Thursday, August 27, 2015

What Is the Best Price for Your Novel?

Updated 12/31/17

If you are self-publishing, setting a price for your novel can be daunting.

Do you set the price as low as possible in order to garner the most readers, or do you set a higher price in hopes that you will make some money for your labors? And if you do set a higher price in hopes of gaining an income, what price is reasonable?

In this highly informative Huffington Post article, "Setting the Price for Your Novel -- What You Need to Know," Kristen Houghton lays out exactly how to price your novel.

She also talks about discounts, how retail prices are calculated and a lot of other factors that can affect the price of a book. As an all-round introduction to the topic, this article can't be beat.

If you want to know which price gets the best performance in terms of maximizing readers and sales (ebooks only), Written Word Media has done a great analysis.

According to Written Word, if your only goal is to maximize the number of readers you acquire:
  • $0.99 is the most effective price point.
  • $1.99 is not far behind.
If your only goal is to maximize revenue on the day of a promotion:
  • Price your book at $3.99.
You will acquire far fewer readers, but generate the most revenue. And if you want to achieve both goals
  • but want to acquire new readers more than maximize revenue, go for $1.99.
  • but want to maximize revenue more than you want to acquire new readers, price your book at $2.99 - $4.99.
There is no simple formula for how to price your book in both print and electronic form, but between these two articles, you should get a good idea of how pricing works.

Setting the Price for Your Novel -- What You Need to Know

By Kristen Houghton

Think you know all about publishing your book? The writing, the edits, etc., sure. But there's more. Do you know how to price your novel so it will sell well? This isn't about publicity, this is about the actual book price seen by your readers. There's a whole new world out there for authors and we need to be on top of all the "my book" related parts of publishing. Careful pricing is one of the keys to success.

One of the most important aspects with which an author must deal is the aspect of dollars and cents; in other words the selling price of your book and the profit you will make. If you are traditionally published, no worries; your publisher will determine the retail price of your print novel as well as your ebook version. Publishers will tell you the price point of your book and you're pretty much set.

However if you're going the route of a boutique publishing house of which you are a partner, or you are self-publishing, you need to know the publishing basics. The number one basic is how to do retail pricing. It isn't complicated; it is simple math. The retail price is achieved through an appraisal of your book's target audience and factors in the competitive price at which books in the same genre are selling. A simple example is if you're a romance writer and a competitor's print book of a similar length and size is priced at $9.95. You can feel secure in pricing your own at the same price.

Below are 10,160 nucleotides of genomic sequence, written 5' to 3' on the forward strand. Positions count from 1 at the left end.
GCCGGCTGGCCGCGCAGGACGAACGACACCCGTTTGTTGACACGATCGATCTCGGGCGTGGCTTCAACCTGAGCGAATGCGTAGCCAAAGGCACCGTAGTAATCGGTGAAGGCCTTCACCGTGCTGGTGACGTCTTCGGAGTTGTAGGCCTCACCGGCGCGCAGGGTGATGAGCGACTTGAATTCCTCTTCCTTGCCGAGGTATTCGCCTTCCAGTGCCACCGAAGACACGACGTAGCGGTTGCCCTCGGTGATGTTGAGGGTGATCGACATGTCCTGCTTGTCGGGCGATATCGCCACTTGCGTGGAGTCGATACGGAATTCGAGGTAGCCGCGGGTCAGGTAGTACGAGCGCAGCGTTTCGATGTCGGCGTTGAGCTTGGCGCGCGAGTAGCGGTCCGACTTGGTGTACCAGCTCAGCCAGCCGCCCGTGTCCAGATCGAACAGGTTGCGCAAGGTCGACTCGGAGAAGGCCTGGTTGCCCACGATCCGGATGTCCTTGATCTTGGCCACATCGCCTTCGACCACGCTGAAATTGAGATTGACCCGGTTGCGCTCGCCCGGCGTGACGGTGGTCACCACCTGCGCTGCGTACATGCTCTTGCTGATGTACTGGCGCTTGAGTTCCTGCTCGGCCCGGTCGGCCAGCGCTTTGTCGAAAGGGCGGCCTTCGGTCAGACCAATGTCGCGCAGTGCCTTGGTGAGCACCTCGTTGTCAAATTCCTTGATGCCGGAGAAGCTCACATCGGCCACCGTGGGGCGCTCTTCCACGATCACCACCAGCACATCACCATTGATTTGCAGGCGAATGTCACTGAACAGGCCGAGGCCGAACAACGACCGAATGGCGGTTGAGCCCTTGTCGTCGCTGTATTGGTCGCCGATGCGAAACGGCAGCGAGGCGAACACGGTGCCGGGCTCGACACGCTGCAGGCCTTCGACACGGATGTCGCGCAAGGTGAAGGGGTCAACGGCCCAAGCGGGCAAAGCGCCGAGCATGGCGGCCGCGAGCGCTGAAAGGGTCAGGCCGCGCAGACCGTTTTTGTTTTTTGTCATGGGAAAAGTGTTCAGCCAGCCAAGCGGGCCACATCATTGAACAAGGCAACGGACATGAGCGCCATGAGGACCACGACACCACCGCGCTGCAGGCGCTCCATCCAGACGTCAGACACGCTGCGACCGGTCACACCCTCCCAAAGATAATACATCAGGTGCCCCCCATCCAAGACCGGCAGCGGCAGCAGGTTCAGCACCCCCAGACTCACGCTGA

The second basic is knowing how to actually arrive at the retail price. That figure should be at least 2.5 times the single-copy printing cost. This allows for a reasonable margin that will cover book-related costs and your profits after trade discounts are factored in. The retail price also helps establish the net sales payment amount. That's the amount you, the author, make from each sale. To make a nice profit per sale, and staying competitive, you price your book at $12.95.

But, there are some other things to consider when you set the price for your book. Remember the word discounts? Here's how it relates to the retail price.

Find out more about how to price your book HERE.


  1. Thanks so much for including our article on eBook pricing! It was a fascinating analysis to run and I'm glad you found it helpful :-)

    Taylor at Written Word Media

  2. Ah, that's pretty interesting. I don't think I've really thought about it as readers versus profit. I suppose if you were writing a series of books you could start lower to try to build a following and look to raise the price for future books once people are interested in your characters.


Note: Only a member of this blog may post a comment.

Related Posts Plugin for WordPress, Blogger...